Have you ever bought or downloaded a knitting or crochet pattern and found yourself confused about what type of yarn you should use?
Trust me, you are not alone. As if there are not enough different weights of yarn, there are also different systems of identifying those weights. That’s where it can become very confusing. I don’t consider myself an expert on this, but I can at least give you a bit of an idea of what to look for on yarn labels and what to do to help you find what you need.
When working with yarn, we rely on something called “gauge” to determine how a yarn will work up in a project. Gauge is determined by knitting a 4″ x 4″ (10cm x 10cm) square in stocking stitch (also called stockinette stitch) or crocheting single crochets to the same dimension. Stocking stitch is where you knit on the right side and purl on the wrong side. The size of needle is identified along with the number of stitches by the number of rows needed to create this size of square. Usually a hook size is recommended for crochet. This is your gauge. When you are using a yarn other than the specific one recommended in a pattern, it’s a good idea to test the gauge of the yarn you want to substitute to be sure it will work. You can see on the photographs how the gauge is illustrated. From brand to brand the information is the same, although how they show it can differ a little.
It’s not a perfect science. Not every fibre spins up the same.
Each of us develops our own degree of tension that is comfortable to us as we work the yarn. From brand to brand there can be subtle differences in weights that are classed the same. So you will notice that many yarns show a range of needle sizes and numbers of stitches and rows to achieve the gauge. Generally speaking, if a yarn is called worsted and your pattern calls for worsted yarn, you will get the result intended by the pattern designer. That having been said, without doing up a gauge swatch, there is no guarantee.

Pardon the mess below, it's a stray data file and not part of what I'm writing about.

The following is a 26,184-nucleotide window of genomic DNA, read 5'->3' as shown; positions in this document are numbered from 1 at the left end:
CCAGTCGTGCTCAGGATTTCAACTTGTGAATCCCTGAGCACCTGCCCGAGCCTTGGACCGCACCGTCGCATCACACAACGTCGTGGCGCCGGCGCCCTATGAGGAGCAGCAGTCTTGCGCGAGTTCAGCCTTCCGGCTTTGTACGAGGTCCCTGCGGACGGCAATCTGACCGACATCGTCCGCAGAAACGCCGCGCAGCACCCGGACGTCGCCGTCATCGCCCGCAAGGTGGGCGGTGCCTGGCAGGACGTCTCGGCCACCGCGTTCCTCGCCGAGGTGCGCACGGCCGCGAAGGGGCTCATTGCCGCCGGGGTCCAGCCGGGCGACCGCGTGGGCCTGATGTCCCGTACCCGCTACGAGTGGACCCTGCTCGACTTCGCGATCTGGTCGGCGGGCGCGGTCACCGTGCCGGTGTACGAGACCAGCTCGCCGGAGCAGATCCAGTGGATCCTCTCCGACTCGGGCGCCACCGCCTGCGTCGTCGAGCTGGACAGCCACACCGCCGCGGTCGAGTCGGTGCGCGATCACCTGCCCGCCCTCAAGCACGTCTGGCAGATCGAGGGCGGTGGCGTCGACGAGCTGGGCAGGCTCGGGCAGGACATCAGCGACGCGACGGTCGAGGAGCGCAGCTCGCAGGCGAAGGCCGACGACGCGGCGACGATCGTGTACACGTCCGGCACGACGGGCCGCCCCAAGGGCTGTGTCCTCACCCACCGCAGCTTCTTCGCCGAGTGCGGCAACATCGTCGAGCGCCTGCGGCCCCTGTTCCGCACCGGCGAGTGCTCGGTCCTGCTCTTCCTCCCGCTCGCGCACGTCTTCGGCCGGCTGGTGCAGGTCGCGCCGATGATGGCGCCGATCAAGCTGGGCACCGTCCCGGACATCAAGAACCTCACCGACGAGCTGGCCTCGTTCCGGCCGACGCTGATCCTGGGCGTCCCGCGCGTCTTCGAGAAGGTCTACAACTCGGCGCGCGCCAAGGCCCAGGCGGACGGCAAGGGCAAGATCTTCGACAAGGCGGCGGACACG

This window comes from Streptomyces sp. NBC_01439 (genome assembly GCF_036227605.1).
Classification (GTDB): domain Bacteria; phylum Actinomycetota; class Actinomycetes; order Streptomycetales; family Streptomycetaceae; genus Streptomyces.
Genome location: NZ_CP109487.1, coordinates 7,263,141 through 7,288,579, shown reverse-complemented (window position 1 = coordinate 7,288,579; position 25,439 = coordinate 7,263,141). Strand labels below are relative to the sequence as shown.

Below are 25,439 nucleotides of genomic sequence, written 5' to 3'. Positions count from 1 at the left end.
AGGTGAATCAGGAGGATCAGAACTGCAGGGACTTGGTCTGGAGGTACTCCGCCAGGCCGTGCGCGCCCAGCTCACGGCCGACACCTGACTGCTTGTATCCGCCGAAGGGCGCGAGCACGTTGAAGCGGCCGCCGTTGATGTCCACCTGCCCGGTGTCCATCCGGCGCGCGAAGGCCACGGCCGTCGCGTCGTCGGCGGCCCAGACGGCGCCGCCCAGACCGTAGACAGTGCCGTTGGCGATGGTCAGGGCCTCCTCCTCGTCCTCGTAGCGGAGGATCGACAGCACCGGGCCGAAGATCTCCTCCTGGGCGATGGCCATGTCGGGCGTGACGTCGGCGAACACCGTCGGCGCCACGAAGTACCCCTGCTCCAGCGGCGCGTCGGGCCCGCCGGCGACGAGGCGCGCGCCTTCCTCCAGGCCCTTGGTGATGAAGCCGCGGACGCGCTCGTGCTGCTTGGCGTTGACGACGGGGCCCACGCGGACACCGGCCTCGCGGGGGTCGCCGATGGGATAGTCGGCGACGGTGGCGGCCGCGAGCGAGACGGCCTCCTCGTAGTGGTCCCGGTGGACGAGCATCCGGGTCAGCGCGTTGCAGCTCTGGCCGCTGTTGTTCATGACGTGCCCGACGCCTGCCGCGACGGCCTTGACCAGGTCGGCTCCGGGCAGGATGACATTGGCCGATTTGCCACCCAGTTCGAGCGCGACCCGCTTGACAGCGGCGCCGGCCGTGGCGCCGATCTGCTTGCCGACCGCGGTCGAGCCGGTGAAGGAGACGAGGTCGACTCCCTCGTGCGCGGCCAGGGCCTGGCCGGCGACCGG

When you work up a gauge swatch, you can change the outcome by changing the size of needles/hook you use. If your gauge comes out too large, use smaller needles/hook. Likewise if it comes out too small, use larger needles/hook. Once you get the gauge you want, you can then decide if you like the look you achieve. Sometimes the fabric can end up too dense or not dense enough. If so, you may have to switch to a different yarn to obtain the outcome you want for that particular pattern.
Most yarn is made up of layers of spun fibres that are in turn spun with each other. The individual strands within the yarn are referred to as the ply. So for instance a 4 ply yarn is made up of 4 strands or ply within the one thickness of yarn. The exception to this is what we call roving. Roving is either not spun, or spun very lightly. Roving is usually quite “fat”. The number of ply is one way that yarn is identified. 2 ply is also called lace-weight; 4 ply is commonly called sock weight; 6 ply is between sock and DK; DK (double knitting) is 8 ply which is like knitting with 2 strands of sock weight: thus double knitting. We don’t usually see yarn identified by the number of ply beyond 6 ply. Thicker yarns include: Worsted; Aran; Chunky; Super-Chunky and Polar.
There are helpful charts available that break down the ranges that make up each weight of yarn, like the one found here: http://www.craftyarncouncil.com/weight.html